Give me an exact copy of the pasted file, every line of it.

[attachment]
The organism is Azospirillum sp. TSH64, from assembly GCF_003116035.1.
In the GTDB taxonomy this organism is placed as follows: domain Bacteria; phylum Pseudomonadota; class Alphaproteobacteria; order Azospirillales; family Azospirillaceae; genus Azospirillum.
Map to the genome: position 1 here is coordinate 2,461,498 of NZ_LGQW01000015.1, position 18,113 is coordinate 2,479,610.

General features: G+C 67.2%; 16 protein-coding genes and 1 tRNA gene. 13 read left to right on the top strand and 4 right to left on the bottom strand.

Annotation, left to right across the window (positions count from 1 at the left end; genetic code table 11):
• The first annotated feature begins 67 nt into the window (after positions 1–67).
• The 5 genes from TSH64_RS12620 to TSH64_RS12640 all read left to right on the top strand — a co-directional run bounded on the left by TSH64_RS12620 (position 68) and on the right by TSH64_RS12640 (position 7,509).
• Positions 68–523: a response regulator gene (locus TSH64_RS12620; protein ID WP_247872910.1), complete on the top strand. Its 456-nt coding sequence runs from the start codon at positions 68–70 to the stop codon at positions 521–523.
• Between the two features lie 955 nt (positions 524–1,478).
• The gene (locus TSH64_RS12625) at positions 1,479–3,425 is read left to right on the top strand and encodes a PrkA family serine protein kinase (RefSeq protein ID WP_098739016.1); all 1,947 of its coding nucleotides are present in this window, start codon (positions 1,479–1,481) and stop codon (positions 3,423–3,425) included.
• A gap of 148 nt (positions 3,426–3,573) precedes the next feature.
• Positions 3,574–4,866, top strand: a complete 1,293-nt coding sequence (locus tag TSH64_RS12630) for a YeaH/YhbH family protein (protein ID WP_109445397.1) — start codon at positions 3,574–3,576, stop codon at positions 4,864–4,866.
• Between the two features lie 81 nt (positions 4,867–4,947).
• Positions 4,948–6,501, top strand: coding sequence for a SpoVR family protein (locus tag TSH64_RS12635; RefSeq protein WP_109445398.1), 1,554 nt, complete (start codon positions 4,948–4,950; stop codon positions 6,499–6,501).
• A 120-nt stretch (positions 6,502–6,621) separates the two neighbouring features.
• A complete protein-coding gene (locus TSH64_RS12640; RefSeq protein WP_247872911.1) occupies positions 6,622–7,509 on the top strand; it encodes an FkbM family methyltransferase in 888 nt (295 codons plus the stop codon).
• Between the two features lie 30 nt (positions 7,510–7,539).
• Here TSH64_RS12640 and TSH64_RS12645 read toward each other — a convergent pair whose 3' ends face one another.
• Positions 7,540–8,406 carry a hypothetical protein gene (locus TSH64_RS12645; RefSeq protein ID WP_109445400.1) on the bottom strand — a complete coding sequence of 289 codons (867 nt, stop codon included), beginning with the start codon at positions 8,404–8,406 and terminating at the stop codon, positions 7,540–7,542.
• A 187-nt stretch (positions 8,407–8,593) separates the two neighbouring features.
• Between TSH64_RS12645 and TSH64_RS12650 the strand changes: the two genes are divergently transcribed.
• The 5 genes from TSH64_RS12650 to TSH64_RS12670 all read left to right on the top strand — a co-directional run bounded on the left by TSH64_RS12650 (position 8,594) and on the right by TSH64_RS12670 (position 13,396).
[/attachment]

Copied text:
The organism is Azospirillum sp. TSH64, from assembly GCF_003116035.1.
In the GTDB taxonomy this organism is placed as follows: domain Bacteria; phylum Pseudomonadota; class Alphaproteobacteria; order Azospirillales; family Azospirillaceae; genus Azospirillum.
Map to the genome: position 1 here is coordinate 2,461,498 of NZ_LGQW01000015.1, position 18,113 is coordinate 2,479,610.

General features: G+C 67.2%; 16 protein-coding genes and 1 tRNA gene. 13 read left to right on the top strand and 4 right to left on the bottom strand.

Annotation, left to right across the window (positions count from 1 at the left end; genetic code table 11):
• The first annotated feature begins 67 nt into the window (after positions 1–67).
• The 5 genes from TSH64_RS12620 to TSH64_RS12640 all read left to right on the top strand — a co-directional run bounded on the left by TSH64_RS12620 (position 68) and on the right by TSH64_RS12640 (position 7,509).
• Positions 68–523: a response regulator gene (locus TSH64_RS12620; protein ID WP_247872910.1), complete on the top strand. Its 456-nt coding sequence runs from the start codon at positions 68–70 to the stop codon at positions 521–523.
• Between the two features lie 955 nt (positions 524–1,478).
• The gene (locus TSH64_RS12625) at positions 1,479–3,425 is read left to right on the top strand and encodes a PrkA family serine protein kinase (RefSeq protein ID WP_098739016.1); all 1,947 of its coding nucleotides are present in this window, start codon (positions 1,479–1,481) and stop codon (positions 3,423–3,425) included.
• A gap of 148 nt (positions 3,426–3,573) precedes the next feature.
• Positions 3,574–4,866, top strand: a complete 1,293-nt coding sequence (locus tag TSH64_RS12630) for a YeaH/YhbH family protein (protein ID WP_109445397.1) — start codon at positions 3,574–3,576, stop codon at positions 4,864–4,866.
• Between the two features lie 81 nt (positions 4,867–4,947).
• Positions 4,948–6,501, top strand: coding sequence for a SpoVR family protein (locus tag TSH64_RS12635; RefSeq protein WP_109445398.1), 1,554 nt, complete (start codon positions 4,948–4,950; stop codon positions 6,499–6,501).
• A 120-nt stretch (positions 6,502–6,621) separates the two neighbouring features.
• A complete protein-coding gene (locus TSH64_RS12640; RefSeq protein WP_247872911.1) occupies positions 6,622–7,509 on the top strand; it encodes an FkbM family methyltransferase in 888 nt (295 codons plus the stop codon).
• Between the two features lie 30 nt (positions 7,510–7,539).
• Here TSH64_RS12640 and TSH64_RS12645 read toward each other — a convergent pair whose 3' ends face one another.
• Positions 7,540–8,406 carry a hypothetical protein gene (locus TSH64_RS12645; RefSeq protein ID WP_109445400.1) on the bottom strand — a complete coding sequence of 289 codons (867 nt, stop codon included), beginning with the start codon at positions 8,404–8,406 and terminating at the stop codon, positions 7,540–7,542.
• A 187-nt stretch (positions 8,407–8,593) separates the two neighbouring features.
• Between TSH64_RS12645 and TSH64_RS12650 the strand changes: the two genes are divergently transcribed.
• The 5 genes from TSH64_RS12650 to TSH64_RS12670 all read left to right on the top strand — a co-directional run bounded on the left by TSH64_RS12650 (position 8,594) and on the right by TSH64_RS12670 (position 13,396).